This includes catecholamine secreting tumours of the adrenal medulla, extra-adrenal paragangliomas, familial phaeochromocytoma, Von Hippel Lindau and succinate dehydrogenase mutations. Diagnosis is usually made by measuring elevated urine metanephrines.

Is there any relevant family or personal history? 

A family history may be diagnostic or suggestive of familial phaeochromocytomas, for example sudden unexpected deaths.

Phaeochromocytomas may also be associated with multiple different syndromes.

Ask about parathyroid problems or thyroid cancers for multiple endocrine neoplasia type 2; pituitary problems for multiple endocrine neoplasia type 1 or succinate dehydrogenase mutations; renal cell carcinoma for succinate dehydrogenase B mutations or Von Hippel Lindau (VHL); renal or pancreatic cysts and epididymal or broad ligament cystadenomas in VHL; skin or mucosal lesions in neurofibromatosis or multiple endocrine neoplasia type 2; and, neurological problems in VHL or neurofibromatosis.

Have they ever been found to have high blood pressure? 

Intermittent or severe hypertension in a young person demands investigation for possible phaeochromocytoma.

Do they complain of generalised anxiety or fear? 

Although typically this occurs in acute attacks, some patients with phaeochromocytoma describe a more generalised increase in anxiety.

Do they complain of palpitations? 

Typical attacks include rapid regular palpitations.

Do they complain of severe abdominal pain? 

Although this may have many other causes, patients with phaeochromocytoma may present with an apparent 'acute abdomen'.

Has there been any change in appetite or weight or other features suggesting malignancy? 

Anorexia and weight loss are alarm symptoms for possible malignant phaeochromocytoma.

Take a detailed history of their attacks

Ask the patient to describe exactly what happens.

Typically people with a phaeochromocytoma will describe episodes of sudden intense fear, with palpitations, anxiety, looking pale and clammy and sometimes collapsing.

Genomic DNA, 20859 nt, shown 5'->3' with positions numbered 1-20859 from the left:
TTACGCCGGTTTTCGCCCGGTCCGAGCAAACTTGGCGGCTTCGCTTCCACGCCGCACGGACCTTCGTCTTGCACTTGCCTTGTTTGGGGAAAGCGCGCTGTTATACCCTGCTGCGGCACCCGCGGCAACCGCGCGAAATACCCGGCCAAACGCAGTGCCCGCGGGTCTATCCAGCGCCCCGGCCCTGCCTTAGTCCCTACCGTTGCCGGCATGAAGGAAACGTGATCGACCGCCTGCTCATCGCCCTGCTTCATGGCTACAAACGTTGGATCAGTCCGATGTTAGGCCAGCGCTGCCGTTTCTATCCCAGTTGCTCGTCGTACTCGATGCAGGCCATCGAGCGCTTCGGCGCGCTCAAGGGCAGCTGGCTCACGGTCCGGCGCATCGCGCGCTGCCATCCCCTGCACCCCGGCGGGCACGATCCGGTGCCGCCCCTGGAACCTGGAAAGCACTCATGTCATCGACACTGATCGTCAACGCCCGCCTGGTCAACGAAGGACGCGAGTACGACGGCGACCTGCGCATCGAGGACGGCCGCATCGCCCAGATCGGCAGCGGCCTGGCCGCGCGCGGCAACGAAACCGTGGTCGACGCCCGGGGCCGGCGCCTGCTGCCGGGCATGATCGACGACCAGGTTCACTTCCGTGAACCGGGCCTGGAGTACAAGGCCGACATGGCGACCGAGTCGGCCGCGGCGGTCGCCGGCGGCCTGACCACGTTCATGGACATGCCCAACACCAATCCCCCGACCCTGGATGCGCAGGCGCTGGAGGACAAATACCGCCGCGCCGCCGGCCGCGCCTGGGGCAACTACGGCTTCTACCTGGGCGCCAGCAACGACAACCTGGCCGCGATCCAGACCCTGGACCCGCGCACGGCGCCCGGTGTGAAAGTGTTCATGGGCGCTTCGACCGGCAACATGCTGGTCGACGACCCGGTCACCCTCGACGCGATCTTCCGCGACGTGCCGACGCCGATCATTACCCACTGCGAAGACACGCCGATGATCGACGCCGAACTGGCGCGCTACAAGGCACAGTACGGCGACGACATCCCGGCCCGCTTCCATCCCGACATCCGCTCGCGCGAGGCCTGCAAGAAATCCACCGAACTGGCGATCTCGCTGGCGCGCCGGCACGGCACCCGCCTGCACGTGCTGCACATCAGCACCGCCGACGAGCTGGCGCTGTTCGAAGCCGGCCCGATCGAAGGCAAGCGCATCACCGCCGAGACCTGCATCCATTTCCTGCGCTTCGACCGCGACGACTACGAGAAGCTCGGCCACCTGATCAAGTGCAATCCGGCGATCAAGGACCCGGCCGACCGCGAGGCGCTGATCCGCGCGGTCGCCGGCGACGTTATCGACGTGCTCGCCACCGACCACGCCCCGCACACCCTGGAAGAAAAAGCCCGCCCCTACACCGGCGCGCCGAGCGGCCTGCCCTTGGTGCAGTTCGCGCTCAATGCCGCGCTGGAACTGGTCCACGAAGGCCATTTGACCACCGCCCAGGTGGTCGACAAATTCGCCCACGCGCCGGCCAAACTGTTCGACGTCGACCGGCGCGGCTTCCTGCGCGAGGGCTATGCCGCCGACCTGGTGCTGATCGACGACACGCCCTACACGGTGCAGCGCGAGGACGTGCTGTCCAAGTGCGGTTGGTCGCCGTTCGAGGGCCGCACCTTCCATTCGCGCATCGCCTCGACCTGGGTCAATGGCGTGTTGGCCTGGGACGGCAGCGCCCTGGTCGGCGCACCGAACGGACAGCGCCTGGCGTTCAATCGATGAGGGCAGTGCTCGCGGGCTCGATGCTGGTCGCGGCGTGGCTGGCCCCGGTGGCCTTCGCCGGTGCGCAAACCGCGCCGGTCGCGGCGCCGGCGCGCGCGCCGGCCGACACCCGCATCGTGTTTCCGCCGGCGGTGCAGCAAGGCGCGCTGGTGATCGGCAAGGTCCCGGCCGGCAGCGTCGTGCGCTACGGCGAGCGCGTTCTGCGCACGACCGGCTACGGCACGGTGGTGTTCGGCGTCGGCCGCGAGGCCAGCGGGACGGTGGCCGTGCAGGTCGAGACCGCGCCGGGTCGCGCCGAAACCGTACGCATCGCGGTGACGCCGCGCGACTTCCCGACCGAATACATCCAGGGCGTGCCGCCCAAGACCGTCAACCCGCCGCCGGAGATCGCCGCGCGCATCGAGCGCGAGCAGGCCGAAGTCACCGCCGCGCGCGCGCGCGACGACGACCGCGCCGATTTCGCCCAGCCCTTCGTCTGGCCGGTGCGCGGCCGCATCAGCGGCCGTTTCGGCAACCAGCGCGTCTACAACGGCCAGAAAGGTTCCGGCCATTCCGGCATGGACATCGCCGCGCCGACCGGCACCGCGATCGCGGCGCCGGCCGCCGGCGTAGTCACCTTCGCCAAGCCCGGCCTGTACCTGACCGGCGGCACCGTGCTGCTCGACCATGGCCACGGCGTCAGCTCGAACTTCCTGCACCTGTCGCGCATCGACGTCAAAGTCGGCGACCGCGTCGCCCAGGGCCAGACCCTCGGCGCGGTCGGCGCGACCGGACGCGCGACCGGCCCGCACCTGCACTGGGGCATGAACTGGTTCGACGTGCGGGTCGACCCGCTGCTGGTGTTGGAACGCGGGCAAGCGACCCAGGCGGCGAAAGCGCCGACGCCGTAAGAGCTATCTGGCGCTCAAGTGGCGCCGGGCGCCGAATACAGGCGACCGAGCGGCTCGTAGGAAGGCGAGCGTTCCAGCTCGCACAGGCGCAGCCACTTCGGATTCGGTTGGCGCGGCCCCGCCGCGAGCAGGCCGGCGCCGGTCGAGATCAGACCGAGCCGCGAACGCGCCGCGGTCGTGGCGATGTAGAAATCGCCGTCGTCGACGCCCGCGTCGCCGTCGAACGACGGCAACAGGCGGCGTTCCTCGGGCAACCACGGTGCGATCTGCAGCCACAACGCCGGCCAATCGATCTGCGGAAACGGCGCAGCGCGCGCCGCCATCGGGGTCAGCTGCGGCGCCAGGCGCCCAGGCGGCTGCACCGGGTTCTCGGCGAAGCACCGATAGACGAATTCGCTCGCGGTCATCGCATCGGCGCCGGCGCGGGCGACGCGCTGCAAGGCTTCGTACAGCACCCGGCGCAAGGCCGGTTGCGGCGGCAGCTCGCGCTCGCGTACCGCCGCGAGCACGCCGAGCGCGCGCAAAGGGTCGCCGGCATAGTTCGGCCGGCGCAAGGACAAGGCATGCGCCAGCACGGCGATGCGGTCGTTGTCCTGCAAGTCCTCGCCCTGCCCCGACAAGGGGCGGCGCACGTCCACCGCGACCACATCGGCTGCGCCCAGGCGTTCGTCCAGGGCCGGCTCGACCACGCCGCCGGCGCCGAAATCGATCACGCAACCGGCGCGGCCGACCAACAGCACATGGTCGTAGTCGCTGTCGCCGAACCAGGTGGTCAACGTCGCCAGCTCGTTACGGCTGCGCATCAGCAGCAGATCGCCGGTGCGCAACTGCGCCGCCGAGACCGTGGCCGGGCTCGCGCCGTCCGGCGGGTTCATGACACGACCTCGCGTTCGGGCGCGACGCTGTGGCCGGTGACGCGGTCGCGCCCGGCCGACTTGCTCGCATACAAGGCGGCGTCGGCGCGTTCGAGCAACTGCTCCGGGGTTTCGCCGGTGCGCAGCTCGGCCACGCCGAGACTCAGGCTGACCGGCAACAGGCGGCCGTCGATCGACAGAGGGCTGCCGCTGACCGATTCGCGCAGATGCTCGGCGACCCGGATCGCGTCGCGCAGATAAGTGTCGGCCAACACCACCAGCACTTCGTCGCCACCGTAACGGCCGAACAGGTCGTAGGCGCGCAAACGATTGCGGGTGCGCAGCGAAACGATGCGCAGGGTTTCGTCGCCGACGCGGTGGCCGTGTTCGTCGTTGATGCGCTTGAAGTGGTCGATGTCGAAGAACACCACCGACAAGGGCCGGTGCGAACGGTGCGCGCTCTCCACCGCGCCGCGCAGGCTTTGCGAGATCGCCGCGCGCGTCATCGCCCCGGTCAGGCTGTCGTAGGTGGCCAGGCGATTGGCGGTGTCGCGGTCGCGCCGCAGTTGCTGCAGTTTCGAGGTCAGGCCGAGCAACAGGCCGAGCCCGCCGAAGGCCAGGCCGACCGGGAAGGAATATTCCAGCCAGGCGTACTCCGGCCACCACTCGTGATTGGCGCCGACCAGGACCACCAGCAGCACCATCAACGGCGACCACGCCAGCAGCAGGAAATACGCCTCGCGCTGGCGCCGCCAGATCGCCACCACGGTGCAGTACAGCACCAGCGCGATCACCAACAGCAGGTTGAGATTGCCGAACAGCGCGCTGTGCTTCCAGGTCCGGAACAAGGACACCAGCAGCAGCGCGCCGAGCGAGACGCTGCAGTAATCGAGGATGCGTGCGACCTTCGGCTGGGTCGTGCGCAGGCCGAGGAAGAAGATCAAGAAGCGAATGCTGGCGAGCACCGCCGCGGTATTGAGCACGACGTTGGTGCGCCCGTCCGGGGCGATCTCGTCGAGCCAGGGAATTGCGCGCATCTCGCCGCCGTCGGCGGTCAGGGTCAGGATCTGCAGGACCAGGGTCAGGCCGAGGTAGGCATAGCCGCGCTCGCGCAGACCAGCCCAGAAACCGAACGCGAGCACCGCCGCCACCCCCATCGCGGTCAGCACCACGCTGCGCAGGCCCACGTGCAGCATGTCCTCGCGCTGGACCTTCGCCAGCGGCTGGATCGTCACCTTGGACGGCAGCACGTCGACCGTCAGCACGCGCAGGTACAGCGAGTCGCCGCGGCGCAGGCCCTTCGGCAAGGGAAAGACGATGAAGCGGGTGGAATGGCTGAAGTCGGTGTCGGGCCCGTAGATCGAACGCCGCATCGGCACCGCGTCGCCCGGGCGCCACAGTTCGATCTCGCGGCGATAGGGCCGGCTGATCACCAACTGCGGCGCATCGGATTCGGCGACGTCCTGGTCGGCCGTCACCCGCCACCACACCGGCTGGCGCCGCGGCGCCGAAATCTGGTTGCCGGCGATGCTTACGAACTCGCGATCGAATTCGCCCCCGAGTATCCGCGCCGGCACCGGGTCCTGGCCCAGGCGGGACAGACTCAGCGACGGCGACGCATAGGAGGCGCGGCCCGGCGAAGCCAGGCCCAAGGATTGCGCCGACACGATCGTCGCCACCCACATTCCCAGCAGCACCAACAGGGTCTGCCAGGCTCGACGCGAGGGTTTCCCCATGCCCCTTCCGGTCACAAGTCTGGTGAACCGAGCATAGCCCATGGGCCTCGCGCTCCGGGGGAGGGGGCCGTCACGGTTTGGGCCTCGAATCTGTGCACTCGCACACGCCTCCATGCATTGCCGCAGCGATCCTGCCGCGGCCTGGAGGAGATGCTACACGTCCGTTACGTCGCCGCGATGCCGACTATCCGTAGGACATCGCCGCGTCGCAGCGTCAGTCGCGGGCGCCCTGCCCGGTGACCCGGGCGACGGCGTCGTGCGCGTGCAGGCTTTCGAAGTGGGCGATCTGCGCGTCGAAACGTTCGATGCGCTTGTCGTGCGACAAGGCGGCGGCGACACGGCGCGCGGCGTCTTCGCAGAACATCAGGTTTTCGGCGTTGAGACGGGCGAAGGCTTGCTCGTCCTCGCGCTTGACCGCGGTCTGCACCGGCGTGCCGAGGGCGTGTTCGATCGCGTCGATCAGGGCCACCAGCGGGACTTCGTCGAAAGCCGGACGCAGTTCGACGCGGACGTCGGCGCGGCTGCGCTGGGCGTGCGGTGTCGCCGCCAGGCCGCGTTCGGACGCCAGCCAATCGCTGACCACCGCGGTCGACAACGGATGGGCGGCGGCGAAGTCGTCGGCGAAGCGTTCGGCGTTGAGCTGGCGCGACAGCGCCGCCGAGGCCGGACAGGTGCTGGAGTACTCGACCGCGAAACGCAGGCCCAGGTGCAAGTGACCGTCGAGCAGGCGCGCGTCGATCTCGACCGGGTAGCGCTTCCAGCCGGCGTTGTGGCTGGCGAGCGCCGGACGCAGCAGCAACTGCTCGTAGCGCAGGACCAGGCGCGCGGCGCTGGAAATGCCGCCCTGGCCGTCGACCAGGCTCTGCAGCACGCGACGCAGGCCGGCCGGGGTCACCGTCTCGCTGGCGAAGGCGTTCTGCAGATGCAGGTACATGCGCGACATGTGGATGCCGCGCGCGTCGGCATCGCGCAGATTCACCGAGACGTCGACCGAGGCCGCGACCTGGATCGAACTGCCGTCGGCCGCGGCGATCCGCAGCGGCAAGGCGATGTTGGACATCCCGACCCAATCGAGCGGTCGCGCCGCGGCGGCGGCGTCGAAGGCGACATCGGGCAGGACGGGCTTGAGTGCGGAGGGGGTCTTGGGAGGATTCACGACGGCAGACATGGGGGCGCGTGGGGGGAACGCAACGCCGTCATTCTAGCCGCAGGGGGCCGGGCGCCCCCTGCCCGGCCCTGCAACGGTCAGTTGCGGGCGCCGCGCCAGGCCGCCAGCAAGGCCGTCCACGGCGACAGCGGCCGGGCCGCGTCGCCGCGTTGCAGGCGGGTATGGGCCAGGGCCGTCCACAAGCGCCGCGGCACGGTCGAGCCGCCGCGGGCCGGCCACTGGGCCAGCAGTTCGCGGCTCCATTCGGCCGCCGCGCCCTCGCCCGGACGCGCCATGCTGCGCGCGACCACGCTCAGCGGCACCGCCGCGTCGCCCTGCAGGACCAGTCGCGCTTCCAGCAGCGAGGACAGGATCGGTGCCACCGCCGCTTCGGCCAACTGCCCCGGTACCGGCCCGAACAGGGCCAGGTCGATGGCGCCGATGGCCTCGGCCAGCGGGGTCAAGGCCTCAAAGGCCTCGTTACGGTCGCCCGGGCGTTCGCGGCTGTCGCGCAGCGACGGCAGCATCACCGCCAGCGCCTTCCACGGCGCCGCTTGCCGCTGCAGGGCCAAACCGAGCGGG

Are there any triggers to the attacks? 

Precipitants may suggest an alternative cause. For example, if they occur after fasting they may be due to hypoglycaemia; postural attacks may be due to orthostatic hypotension of any cause; and, sleep deprivation may trigger epileptiform attacks.  

Phaeochromocytoma attacks tend to occur at any time although specific triggers may provide a clue to the anatomical location of an extra-adrenal lesion, for example attacks following micturition occur with bladder paragangliomas.

Is the onset of an attack sudden? 

Phaeochromocytoma attacks tend to be of sudden onset and stop suddenly, whereas anxiety attacks may build and tend to be triggered by circumstances.

What happens at the end of an attack? 

Phaeochromocytoma attacks tend to start and stop abruptly. Epileptic seizures may be followed by a headache or exhaustion.

Do they look pale or flushed during an attack? 

Typically the patient will look pale and may be clammy. Flushing or redness implies an alternative cause, for example menopausal flushing or carcinoid syndrome.

Are there any other associated features? 

Breathlessness, wheeze or diarrhoea may indicate an alternative pathology, for example carcinoid syndrome, incontinence may suggest epilepsy, the immediate need to pass urning may suggest a supraventricular tachycardia.

Do they have any symptoms suggestive of snoring or sleep apnoea? 

Untreated obstructive sleep apnoea leads to chronic elevation of catecholamines and so false positive biochemical screening tests. Assess using Epworth sleepiness score.

Are they taking any prescribed or non prescribed medications? 

Almost all antidepressants may lead to false positive urine metanephrine results.

Are there any features suggestive of hypercalcaemia? 

Nocturia, thirst, renal colic, depression, constipation, or depression may be symptoms of hypercalcaemia, associated with phaeochromocytomas in multiple endocrine neoplasia type 2a.

Are there any features to suggest renal, gonadal or thyroid tumours? 

Renal cancer is associated with phaeochromocytoma in patients carrying SDHB or VHL mutations.

Epididymal and broad ligament cystadenomas are also associated with VHL.

Are there any features to suggest neurological or pituitary disease, for example headache, visual problems, loss of balance or galactorrhoea? 

As well as phaeochromocytomas, various neurological problems may occur in VHL. Retinal haemangioblastomas may lead to visual loss and haemangioblastomas may arise anywhere within the central nervous system typically affecting the posterior fossa leading to poor coordination.

Phaeochromocytomas have also been described in patients with pituitary tumours in patients with MEN1 and with SDHB mutations, though these are very rare associations.